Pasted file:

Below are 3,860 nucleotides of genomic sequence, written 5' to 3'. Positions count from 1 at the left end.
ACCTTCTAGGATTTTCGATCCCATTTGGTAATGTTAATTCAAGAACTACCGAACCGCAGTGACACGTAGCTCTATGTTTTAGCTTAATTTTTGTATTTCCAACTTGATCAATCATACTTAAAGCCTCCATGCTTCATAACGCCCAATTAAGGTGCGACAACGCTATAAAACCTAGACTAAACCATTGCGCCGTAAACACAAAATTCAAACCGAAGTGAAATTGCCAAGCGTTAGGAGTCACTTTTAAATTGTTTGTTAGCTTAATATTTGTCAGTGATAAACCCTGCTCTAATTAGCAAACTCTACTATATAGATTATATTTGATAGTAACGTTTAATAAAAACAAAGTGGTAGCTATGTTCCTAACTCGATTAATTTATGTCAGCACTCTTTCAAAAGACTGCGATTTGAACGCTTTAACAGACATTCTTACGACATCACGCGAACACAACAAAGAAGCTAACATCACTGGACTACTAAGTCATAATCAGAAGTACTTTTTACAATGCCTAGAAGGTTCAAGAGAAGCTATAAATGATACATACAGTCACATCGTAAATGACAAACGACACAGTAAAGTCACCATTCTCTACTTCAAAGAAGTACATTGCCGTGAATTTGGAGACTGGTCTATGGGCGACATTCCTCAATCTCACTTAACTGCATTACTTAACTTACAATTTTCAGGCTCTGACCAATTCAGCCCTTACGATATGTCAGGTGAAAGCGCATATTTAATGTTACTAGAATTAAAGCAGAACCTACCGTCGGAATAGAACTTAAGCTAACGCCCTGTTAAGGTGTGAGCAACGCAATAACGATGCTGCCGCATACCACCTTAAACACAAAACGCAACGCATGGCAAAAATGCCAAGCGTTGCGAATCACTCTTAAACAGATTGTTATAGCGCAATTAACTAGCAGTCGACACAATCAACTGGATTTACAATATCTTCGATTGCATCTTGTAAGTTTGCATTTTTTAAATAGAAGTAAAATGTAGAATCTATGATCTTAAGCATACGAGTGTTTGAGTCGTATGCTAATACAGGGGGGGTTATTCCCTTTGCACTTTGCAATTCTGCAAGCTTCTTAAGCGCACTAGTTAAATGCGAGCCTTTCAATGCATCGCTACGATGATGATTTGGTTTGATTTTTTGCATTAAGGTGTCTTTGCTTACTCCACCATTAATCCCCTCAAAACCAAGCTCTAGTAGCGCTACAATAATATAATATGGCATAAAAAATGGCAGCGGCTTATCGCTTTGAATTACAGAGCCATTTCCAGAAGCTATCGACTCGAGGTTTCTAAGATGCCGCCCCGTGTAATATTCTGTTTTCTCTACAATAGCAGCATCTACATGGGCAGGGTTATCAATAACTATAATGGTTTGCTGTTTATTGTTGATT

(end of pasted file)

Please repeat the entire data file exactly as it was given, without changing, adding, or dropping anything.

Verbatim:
Below are 3,860 nucleotides of genomic sequence, written 5' to 3'. Positions count from 1 at the left end.
ACCTTCTAGGATTTTCGATCCCATTTGGTAATGTTAATTCAAGAACTACCGAACCGCAGTGACACGTAGCTCTATGTTTTAGCTTAATTTTTGTATTTCCAACTTGATCAATCATACTTAAAGCCTCCATGCTTCATAACGCCCAATTAAGGTGCGACAACGCTATAAAACCTAGACTAAACCATTGCGCCGTAAACACAAAATTCAAACCGAAGTGAAATTGCCAAGCGTTAGGAGTCACTTTTAAATTGTTTGTTAGCTTAATATTTGTCAGTGATAAACCCTGCTCTAATTAGCAAACTCTACTATATAGATTATATTTGATAGTAACGTTTAATAAAAACAAAGTGGTAGCTATGTTCCTAACTCGATTAATTTATGTCAGCACTCTTTCAAAAGACTGCGATTTGAACGCTTTAACAGACATTCTTACGACATCACGCGAACACAACAAAGAAGCTAACATCACTGGACTACTAAGTCATAATCAGAAGTACTTTTTACAATGCCTAGAAGGTTCAAGAGAAGCTATAAATGATACATACAGTCACATCGTAAATGACAAACGACACAGTAAAGTCACCATTCTCTACTTCAAAGAAGTACATTGCCGTGAATTTGGAGACTGGTCTATGGGCGACATTCCTCAATCTCACTTAACTGCATTACTTAACTTACAATTTTCAGGCTCTGACCAATTCAGCCCTTACGATATGTCAGGTGAAAGCGCATATTTAATGTTACTAGAATTAAAGCAGAACCTACCGTCGGAATAGAACTTAAGCTAACGCCCTGTTAAGGTGTGAGCAACGCAATAACGATGCTGCCGCATACCACCTTAAACACAAAACGCAACGCATGGCAAAAATGCCAAGCGTTGCGAATCACTCTTAAACAGATTGTTATAGCGCAATTAACTAGCAGTCGACACAATCAACTGGATTTACAATATCTTCGATTGCATCTTGTAAGTTTGCATTTTTTAAATAGAAGTAAAATGTAGAATCTATGATCTTAAGCATACGAGTGTTTGAGTCGTATGCTAATACAGGGGGGGTTATTCCCTTTGCACTTTGCAATTCTGCAAGCTTCTTAAGCGCACTAGTTAAATGCGAGCCTTTCAATGCATCGCTACGATGATGATTTGGTTTGATTTTTTGCATTAAGGTGTCTTTGCTTACTCCACCATTAATCCCCTCAAAACCAAGCTCTAGTAGCGCTACAATAATATAATATGGCATAAAAAATGGCAGCGGCTTATCGCTTTGAATTACAGAGCCATTTCCAGAAGCTATCGACTCGAGGTTTCTAAGATGCCGCCCCGTGTAATATTCTGTTTTCTCTACAATAGCAGCATCTACATGGGCAGGGTTATCAATAACTATAATGGTTTGCTGTTTATTGTTGATT